August 26, 2013 | Issue Brief on Health Care
Obamacare will impose new health coverage costs, the employer mandate, compliance regulations, and new taxes on all businesses. Altogether, these constraints will dramatically affect companies’ per-employee costs, desire to provide health coverage, and motivation to grow in terms of both income and employment.
Obamacare is likely to exacerbate many of the concerns and costs that are already burdening businesses—particularly small-business owners—in at least four ways.
1. Higher Health Care Costs. Obamacare does nothing to reduce the continually increasing costs facing businesses that provide health insurance coverage. In fact, Obamacare’s wide variety of benefit and coverage mandates—combined with new taxes, fees, and penalties—will increase the cost of providing coverage.
The increased costs of health insurance might lead employers with fewer than 50 employees to drop coverage if they currently offer it, as there is nothing in Obamacare that would prevent them from doing so.
Employers that do offer coverage might respond by changing their health plans to accommodate the cost increases. For example, UPS has restructured its coverage to exclude the working spouses of its employees. The company expects this to affect 15,000 employees for an annual savings of $60 million. UPS very clearly cites additional costs imposed by Obamacare as a contributing factor in its decision, listing several Obamacare provisions that increased their costs.
2. Employer Mandate. Obamacare’s employer mandate forces all employers with more than 50 full-time employees—defined as those who work at least 30 hours per week—to provide health insurance for employees or pay a penalty of $2,000 per employee (excluding the first 30) or $3,000 per employee that receives a premium subsidy, whichever is less.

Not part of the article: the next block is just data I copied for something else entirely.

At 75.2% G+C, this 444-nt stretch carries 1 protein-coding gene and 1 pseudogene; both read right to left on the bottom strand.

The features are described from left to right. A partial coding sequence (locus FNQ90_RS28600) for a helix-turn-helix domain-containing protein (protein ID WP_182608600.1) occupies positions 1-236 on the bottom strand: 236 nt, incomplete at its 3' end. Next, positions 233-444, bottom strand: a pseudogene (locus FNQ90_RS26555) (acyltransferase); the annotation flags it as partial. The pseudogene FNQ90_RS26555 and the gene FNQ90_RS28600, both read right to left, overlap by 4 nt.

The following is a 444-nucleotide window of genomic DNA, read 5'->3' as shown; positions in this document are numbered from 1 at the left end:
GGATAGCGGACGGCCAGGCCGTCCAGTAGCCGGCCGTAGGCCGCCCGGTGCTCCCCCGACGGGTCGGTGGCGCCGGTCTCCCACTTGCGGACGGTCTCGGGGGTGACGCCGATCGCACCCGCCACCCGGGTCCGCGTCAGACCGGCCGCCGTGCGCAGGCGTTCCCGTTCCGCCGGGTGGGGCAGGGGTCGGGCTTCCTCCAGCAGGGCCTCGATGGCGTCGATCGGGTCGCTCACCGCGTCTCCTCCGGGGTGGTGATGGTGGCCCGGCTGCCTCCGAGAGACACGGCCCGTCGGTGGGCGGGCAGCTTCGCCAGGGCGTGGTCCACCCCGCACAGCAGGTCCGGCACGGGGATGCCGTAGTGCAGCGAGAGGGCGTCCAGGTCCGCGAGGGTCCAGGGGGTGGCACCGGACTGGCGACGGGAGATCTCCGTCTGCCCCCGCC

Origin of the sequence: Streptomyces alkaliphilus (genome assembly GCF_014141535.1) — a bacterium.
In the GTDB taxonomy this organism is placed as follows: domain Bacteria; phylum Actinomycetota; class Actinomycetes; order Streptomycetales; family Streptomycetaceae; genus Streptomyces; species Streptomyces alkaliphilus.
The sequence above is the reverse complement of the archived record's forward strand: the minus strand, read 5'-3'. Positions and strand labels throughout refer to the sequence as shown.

This creates an incentive for businesses to avoid both the penalty and cost of coverage by hiring part-time employees instead of full-time employees, since businesses will not be penalized for failing to provide health insurance to part-time employees. This affects a wide range of businesses, but it hits low-income workers particularly hard. Adjunct professors, certain state government employees, and many fast-food and retail industry workers have already been impacted.
The Obama Administration has unilaterally delayed enforcement of the employer mandate for one year, but a temporary delay is of little help, because many employers had already cut hours and will not choose to increase hours again now only to cut them again next year.
3. Higher Regulation Compliance Costs. Small businesses do not have the capacity to easily take on additional administrative complexities. Many small companies will have to hire additional workers—and incur higher external accounting expenses—to handle the enhanced compliance regulations on health insurance plans.
4. Medicare Taxes on Flow-Through and Investment Income. Obamacare increases the Medicare payroll tax by 0.9 percent and establishes a new 3.8 percent Medicare surtax on unearned (investment) income such as capital gains and dividends for high-income earners. The increased payroll tax, in addition to wage and salary income, applies to “flow-through” business income earned by small businesses.
Small businesses are major job creators, and higher taxes on them will slow job creation. Moreover, the wage thresholds on this tax increase are not indexed to inflation and, consequently, will push more small-business owners into this higher tax group as time goes on. The new surtax creates an even greater deterrence to investment than the tax code applied previously. This new extra deterrence to investment will add to the tax code’s already substantial drag on economic growth.
Obamacare did include some specific policies intended to help small businesses, but they are falling far short of expectations.